The Retrogressive Perspectives of Barack Obama on Countering Terrorism

Regular readers of my OpEds know that I do not make a habit of quoting myself.  However, I will make an exception this time by reminding my readers of a column that I posted on my website on October 1, 2012 entitled, “Why Do Ex-politicians Make So Much Sense After Leaving Office?”  In that column, I stated: “I challenge anyone to provide a persuasive answer to this question. I have one, but I don’t claim that it is any more persuasive than the one provided by any other person. My take is that, once free from the burden of office, ex-politicians can speak their mind. The burden of being in the government forces all smart politicians (and even the dumb ones) to toe the government line–like a parrot–no matter how much they disagree with various policies. However, once out of office, they seem to relocate their previous lost wisdom and insight.”  One can also make the same observation about politicians who make very thoughtful observations earlier in their career on complex issues of public policy.  However, once they enter into the office of the presidency, they either lose their inner wisdom or put it on a long sabbatical until they return to private life so that they can, once again, speak truth to power.

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Comments on “The Non-Unitary Model and Deterrence Stability in South Asia” by George Perkovich

George Perkovich’s essay, “The Non-Unitary Model and Deterrence Stability in South Asia,” is a brilliant piece of scholarship.  In this essay, the author discusses the most menacing yet the most ignored issue of nuclear deterrence between the two intense rivals of South Asia–India and Pakistan.

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The Hard Fall of A Superhero

The resignation of General David H. Petraeus after the FBI’s stunning disclosure of an illicit affair with his one-time biographer, Paula Broadwell, makes one wonder why this legendary character became so determined to destroy his own ostensibly indestructible myth.  The answer is hidden in the making of a legend, which, more often than not, is based more on fiction than reality.  Petraeus was known as a brilliant general, a strategic thinker, and a resilient warrior. He emerged as the hero of America’s arguable victory in Iraq, when such possibility appeared remote.  He coauthored the counterinsurgency doctrine to win the Iraq war and was expected to apply that doctrine in Afghanistan in order to destroy the fighting spirit of the Taliban.  His detractors underscored his alleged opportunism, and his political savviness about promoting his career. Undoubtedly, both sides described him accurately.  He did not go to the extreme of his predecessor and one of his heroes, Douglas McArthur, about promoting his own mythical legend.  However, it is hard to believe that he was not cognizant of exploiting opportunities toward that purpose. Continue reading “The Hard Fall of A Superhero”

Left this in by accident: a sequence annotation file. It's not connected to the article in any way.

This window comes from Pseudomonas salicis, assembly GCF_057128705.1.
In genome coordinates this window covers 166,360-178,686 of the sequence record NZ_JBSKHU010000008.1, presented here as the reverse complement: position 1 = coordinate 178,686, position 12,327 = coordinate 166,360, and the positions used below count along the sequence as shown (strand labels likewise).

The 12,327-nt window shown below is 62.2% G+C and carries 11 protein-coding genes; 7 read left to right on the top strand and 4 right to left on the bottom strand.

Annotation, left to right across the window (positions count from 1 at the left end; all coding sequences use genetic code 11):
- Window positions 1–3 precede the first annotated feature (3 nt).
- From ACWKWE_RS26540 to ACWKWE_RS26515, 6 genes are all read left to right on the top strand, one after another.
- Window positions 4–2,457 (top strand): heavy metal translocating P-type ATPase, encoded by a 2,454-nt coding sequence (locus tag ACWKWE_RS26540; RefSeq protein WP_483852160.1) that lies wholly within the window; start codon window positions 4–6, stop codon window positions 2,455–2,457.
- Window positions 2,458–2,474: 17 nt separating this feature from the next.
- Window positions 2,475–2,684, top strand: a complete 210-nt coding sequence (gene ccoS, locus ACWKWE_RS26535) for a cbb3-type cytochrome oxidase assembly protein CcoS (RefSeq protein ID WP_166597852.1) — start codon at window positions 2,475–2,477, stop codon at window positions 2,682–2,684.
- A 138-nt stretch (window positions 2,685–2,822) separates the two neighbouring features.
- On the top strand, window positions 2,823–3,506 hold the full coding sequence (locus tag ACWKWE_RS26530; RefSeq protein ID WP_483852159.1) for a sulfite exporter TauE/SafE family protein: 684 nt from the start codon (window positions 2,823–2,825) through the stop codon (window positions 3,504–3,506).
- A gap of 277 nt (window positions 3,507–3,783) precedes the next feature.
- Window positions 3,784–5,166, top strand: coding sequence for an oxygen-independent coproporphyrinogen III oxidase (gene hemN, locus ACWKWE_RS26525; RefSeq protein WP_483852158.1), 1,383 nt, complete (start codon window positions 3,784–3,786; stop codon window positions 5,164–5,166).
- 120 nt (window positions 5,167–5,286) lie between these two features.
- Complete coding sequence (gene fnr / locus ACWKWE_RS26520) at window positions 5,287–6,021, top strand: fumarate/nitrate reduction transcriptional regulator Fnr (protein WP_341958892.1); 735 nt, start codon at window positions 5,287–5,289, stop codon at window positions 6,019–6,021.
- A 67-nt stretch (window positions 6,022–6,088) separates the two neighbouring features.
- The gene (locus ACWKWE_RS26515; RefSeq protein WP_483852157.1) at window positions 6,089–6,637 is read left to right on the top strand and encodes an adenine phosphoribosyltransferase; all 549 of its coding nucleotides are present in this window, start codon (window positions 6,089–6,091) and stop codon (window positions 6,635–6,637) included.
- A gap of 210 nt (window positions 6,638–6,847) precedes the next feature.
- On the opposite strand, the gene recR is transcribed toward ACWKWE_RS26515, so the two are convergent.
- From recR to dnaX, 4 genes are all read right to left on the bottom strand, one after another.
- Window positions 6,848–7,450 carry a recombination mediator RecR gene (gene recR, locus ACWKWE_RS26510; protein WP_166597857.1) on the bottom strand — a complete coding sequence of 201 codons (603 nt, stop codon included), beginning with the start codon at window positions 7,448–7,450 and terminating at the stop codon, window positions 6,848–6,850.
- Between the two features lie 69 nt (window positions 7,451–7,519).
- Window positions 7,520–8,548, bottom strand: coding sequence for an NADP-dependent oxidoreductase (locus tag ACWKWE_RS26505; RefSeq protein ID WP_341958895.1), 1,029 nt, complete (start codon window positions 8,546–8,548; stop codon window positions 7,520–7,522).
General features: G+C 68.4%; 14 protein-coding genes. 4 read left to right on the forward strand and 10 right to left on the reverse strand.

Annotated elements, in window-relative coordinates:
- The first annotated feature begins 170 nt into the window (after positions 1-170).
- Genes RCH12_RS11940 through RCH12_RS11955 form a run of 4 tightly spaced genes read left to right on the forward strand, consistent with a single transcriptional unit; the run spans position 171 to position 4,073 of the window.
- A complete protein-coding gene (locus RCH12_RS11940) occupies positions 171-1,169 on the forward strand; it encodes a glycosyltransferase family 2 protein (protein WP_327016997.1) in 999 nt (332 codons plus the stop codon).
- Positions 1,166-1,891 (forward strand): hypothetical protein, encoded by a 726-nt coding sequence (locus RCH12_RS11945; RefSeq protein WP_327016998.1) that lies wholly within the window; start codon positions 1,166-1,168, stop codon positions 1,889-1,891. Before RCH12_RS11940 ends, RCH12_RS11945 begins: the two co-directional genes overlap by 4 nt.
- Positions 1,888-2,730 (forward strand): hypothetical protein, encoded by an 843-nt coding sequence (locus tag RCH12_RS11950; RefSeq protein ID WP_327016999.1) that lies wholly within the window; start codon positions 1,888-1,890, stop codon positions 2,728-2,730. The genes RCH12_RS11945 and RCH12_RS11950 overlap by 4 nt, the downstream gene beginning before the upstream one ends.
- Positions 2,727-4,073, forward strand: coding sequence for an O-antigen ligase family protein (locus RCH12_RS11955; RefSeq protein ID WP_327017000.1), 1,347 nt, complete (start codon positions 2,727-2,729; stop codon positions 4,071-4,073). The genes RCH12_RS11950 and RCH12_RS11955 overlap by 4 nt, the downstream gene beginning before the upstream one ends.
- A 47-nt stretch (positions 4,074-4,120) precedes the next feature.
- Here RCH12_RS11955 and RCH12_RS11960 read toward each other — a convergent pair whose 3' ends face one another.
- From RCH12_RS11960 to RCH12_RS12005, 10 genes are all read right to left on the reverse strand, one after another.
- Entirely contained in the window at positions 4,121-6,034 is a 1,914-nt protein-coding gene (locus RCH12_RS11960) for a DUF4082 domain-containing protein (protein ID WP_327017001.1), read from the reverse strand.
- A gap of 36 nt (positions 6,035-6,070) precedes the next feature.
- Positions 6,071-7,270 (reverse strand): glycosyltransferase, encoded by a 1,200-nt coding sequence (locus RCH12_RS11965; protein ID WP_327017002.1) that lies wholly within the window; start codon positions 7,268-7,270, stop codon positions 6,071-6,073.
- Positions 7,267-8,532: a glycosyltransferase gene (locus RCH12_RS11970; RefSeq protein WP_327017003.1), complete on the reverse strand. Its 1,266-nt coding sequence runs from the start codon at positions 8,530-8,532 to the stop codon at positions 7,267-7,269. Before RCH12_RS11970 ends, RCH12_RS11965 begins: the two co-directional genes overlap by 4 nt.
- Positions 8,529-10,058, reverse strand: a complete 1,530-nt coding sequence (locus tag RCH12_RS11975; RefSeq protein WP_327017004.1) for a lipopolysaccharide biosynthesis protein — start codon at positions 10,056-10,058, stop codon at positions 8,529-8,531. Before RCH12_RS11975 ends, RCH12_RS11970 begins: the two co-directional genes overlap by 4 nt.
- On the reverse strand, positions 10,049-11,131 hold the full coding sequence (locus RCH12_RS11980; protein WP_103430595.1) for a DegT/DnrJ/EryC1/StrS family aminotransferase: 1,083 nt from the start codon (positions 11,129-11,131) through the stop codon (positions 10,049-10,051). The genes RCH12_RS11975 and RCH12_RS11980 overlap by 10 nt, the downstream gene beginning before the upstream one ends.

President Obama’s Reelection: Some Personal Observations

President Barack Obama’s reelection on November 6, 2012, proved once again that he is very adept at running a successful campaign (or perhaps the brunt of the credit should go to his campaign team).  However, if he has learned anything from his last term, he should learn how to govern inclusively.  An easy way of reaching another deadly impasse is for him to condemn the Republicans for their myopia and intransigence whenever he faces opposition.  The smart and optimal choice is to adopt the famous LBJ strategy.  I highly recommend that President Obama immediately read Robert Caro’s latest book, The Passage of Power.

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Who is Ready for the Coming Anarchy in the Arab World? … Not the US!

No matter who becomes the next president of the United States, the post-Arab Awakening Middle East is in the process of creating new rules affecting the lone superpower and other great powers. From the US perspective, the changing political order in Egypt has seriously eroded its power and influence in the region. The most important concern affecting Egypt–its continued commitment to the Camp David peace agreement–faces a questionable future. Tunisia–though it did not figure prominently in the past political maneuvers of the United States–has become an important place. Washington is very much hoping that Islamic moderation still prevails in that country. The post-Qaddafi Libya gave a lot of hope to the US policymakers as a country where they could reestablish America’s presence and influence. However, the murder of the US ambassador to Libya, Chris Stevens, and three other Americans, not only shocked the administration of Barack Obama, but also became a forceful point of contention between President Barack Obama and his Republican challenger, Governor Mitt Romney, in the presidential debates. Indeed, the specifics of that tragedy promise to haunt the next administration long after the election is over.

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